The course is part of this learning path
This short video gives you a list of some of the other resources you should review before taking the Google Certified Professional Data Engineer exam.
If you’re preparing to write the Google Data Engineer Certification Exam, there are a few things to keep in mind. First, make sure you read the Exam Guide (Data Engineer Certification Exam Guide). It’ll give you an idea of the knowledge areas that will be covered on the exam. Also make sure you read the sample case study.
In this learning path, we’ve covered a wide variety of Data Engineer topics, but you should not rely solely on this learning path to prepare for the exam. For example, one of the topics that was not covered in the BigQuery courses is the Query Plan Explanation component of BigQuery (Query Plan Explanation).
Also, even though I always recommend using Standard SQL in BigQuery, it would be a good idea to understand some of the differences between Legacy SQL and Standard SQL (Migrating to Standard SQL).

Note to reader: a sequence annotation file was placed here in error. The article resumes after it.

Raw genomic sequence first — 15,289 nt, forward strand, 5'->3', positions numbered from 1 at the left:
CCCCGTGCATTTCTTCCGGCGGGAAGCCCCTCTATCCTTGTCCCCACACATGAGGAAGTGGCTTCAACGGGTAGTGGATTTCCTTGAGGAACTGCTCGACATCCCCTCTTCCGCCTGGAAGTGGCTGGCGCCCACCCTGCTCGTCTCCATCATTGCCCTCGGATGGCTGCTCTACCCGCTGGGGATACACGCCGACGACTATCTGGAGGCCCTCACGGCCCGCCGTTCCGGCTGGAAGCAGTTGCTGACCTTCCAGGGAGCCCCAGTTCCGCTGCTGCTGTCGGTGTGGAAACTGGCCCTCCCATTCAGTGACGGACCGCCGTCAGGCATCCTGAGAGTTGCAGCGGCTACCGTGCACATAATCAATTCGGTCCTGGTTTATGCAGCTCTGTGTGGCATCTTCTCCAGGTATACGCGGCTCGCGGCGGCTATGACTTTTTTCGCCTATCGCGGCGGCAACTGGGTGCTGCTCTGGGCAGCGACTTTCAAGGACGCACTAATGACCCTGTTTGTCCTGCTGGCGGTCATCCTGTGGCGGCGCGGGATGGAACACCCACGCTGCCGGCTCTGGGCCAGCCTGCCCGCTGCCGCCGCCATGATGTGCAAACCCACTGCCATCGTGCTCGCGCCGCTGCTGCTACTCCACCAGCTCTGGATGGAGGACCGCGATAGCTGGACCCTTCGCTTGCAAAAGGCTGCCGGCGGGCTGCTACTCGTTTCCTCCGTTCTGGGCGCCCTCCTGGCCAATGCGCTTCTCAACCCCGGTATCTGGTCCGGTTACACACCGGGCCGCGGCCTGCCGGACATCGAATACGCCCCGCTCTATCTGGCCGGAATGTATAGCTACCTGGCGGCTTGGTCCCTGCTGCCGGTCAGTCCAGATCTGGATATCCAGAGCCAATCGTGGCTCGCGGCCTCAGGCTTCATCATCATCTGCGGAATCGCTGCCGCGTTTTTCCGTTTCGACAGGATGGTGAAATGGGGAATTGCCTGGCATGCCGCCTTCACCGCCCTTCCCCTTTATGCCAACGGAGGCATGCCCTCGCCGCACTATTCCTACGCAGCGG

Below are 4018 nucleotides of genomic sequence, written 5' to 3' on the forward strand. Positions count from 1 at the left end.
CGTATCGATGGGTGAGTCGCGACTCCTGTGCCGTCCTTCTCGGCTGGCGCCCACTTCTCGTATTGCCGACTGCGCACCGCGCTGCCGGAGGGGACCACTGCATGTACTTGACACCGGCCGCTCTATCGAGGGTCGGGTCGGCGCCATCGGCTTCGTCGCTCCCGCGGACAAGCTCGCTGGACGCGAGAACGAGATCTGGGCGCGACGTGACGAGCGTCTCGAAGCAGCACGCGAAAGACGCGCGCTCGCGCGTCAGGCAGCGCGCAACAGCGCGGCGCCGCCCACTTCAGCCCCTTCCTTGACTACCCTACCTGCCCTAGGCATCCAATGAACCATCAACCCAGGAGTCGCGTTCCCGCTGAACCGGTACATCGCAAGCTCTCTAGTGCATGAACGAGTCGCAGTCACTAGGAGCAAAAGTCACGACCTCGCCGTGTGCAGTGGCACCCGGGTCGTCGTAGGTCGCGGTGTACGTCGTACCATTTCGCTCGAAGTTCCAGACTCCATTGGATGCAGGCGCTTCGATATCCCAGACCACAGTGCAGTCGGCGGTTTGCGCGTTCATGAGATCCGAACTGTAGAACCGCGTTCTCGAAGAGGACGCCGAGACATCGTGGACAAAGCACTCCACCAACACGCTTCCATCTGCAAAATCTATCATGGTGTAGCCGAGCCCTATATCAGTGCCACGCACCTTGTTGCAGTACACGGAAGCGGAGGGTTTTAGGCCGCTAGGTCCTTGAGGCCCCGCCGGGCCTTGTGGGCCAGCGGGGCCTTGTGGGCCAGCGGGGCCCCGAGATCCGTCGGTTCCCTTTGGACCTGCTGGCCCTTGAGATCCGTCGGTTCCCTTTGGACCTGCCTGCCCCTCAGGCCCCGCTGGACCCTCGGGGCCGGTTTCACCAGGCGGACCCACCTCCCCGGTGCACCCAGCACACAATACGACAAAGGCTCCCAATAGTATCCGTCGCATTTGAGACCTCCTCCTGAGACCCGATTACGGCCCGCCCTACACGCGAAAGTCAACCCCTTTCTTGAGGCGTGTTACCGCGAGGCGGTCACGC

In the study guide, you’ll notice that “schema design” is listed three times, so you should have a good understanding of how to design a schema in the various database services. BigQuery and Bigtable schema design were covered in this learning path, but not Cloud Datastore. Although Datastore uses Bigtable under the hood, it has its own unique way of structuring data, so you should have a look at these pages in the documentation (Entities, Properties, and Keys and Indexes).
To save you some typing, I put all of the links I mentioned in the Video Transcript tab below.
If you’re planning to take the Data Engineer exam, then I wish you the best of luck.
About the Author
Guy launched his first training website in 1995 and he's been helping people learn IT technologies ever since. He has been a sysadmin, instructor, sales engineer, IT manager, and entrepreneur. In his most recent venture, he founded and led a cloud-based training infrastructure company that provided virtual labs for some of the largest software vendors in the world. Guy’s passion is making complex technology easy to understand. His activities outside of work have included riding an elephant and skydiving (although not at the same time).